Nigeria: Do We Need a Fuel Price Hike?
We are back to that season when the federal government grapples with fuel price increase. This often happens when the price of crude oil, increases internationally.
While other oil producing countries celebrate when the price of crude oil increases internationally, in Nigeria that is exactly when the leaders of the country mull the idea of increasing fuel price.
In the rulebook used by successive governments, the first move is for government to pretend helplessness in the effort to supply enough fuel for Nigerians to carry out their economic activities. That is exactly what the group managing director (GMD) Nigerian National Petroleum Corporation (NNPC) Mele Kyari did recently.
The GMD literarily threw his hands up in surrender declaring ‘We can’t continue subsidy’ and adding that petrol may sell for N234 per litre. He asserted that the company cannot continue to bear the subsidy burden. The Petroleum Products Pricing
Regulatory Agency (PPPRA) had released a template increasing petrol price to N212 per litre — but the template was deleted in the face of public displeasure.
Speaking during a ministerial briefing at the Presidential Villa,
Abuja, Kyari said NNPC can no longer bear the burden of underpriced sales of premium motor spirit (PMS), better known as petrol, adding that a price based on international factors need to be implemented. He added that NNPC pays between N100-120 billion a month to keep the pump price at the current levels.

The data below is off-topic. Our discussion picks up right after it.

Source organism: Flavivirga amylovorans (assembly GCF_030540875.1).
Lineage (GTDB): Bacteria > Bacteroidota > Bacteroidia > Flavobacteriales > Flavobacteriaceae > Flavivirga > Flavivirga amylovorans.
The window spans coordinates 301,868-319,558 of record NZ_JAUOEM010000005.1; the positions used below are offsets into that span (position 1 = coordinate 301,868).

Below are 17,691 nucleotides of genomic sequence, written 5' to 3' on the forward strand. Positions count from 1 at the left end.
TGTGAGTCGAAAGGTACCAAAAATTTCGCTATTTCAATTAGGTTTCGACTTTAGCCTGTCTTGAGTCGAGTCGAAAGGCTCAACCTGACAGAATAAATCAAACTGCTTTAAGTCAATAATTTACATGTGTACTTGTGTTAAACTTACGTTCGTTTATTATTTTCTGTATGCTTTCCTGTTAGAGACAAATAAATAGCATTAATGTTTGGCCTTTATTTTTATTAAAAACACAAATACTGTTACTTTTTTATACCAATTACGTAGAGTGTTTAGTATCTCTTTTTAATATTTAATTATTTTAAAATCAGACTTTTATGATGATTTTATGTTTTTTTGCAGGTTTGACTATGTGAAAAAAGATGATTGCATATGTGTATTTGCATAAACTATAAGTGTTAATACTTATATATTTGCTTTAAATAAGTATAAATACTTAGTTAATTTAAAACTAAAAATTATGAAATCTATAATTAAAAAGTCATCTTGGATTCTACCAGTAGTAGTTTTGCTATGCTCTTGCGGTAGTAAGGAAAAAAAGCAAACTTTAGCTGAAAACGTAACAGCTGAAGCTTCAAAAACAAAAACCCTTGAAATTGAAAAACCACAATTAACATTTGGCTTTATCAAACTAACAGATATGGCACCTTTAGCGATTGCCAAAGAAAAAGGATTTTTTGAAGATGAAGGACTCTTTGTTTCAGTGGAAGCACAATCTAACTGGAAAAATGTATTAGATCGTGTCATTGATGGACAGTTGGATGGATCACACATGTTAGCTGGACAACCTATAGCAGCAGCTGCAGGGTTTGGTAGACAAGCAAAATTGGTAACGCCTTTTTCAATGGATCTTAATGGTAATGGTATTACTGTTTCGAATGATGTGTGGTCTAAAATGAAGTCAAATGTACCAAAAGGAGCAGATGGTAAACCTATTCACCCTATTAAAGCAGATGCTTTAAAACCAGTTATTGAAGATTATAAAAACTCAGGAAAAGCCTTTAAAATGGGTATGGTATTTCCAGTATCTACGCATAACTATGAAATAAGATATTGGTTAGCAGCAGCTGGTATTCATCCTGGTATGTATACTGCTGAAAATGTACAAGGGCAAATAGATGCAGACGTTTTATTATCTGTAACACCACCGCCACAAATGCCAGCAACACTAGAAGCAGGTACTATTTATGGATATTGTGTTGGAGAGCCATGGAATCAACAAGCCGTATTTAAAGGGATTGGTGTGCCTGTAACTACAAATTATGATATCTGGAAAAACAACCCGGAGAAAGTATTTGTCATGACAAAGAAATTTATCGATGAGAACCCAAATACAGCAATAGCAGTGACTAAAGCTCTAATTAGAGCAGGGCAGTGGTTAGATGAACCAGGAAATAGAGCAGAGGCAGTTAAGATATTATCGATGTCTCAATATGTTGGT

“The price could have been anywhere between N211 and N234 to the litre. The meaning of this is that consumers are not paying for the full value of the PMS that we are consuming and therefore is paying that cost.
“As we speak today, the difference is being carried in the books of NNPC and I can confirm to you that NNPC may no longer be in a position to carry that burden.”
The ministerial briefing raised a lot of questions and created
ambiguities. In one breath the GMD said the NNPC pays between N100-N120billion a month to keep the pump price at the current levels, while in another breath he prevaricates on whether NNPC pays subsidy when he said, “As we speak today, I will not say we are in a subsidy regime but we are in a situation where we are trying to exit this subsidy or underpriced sale of PMS until we get in terms with the full value of the product in the market.
“Today, PMS sells across our borders anywhere above N300 at any of our neighbours. And in some places, it is up to N500 and N550 to the litre.
“In some countries, the Nigerian fuel is their primary fuel. We are supplying almost everybody in the West African region, so it is very difficult to continue this because we have our own issues and that is why the eventual exit from this is completely inevitable.”
Recall that last year, the NNPC announced that there would be no more payment of oil subsidy going forward. At the time the group managing director of the Nigerian National Petroleum Corporation (NNPC), Malam Mele Kyari, said Nigeria would no longer pay subsidy on petrol with the ongoing global oil price decline. Kyari disclosed this in a statement signed by NNPC spokesman, Dr Kennie Obateru.
In another morning television programme, the NNPC boss said: “There is no subsidy and it is zero forever, going forward there will be no resort to either subsidy or under-recovery of any nature.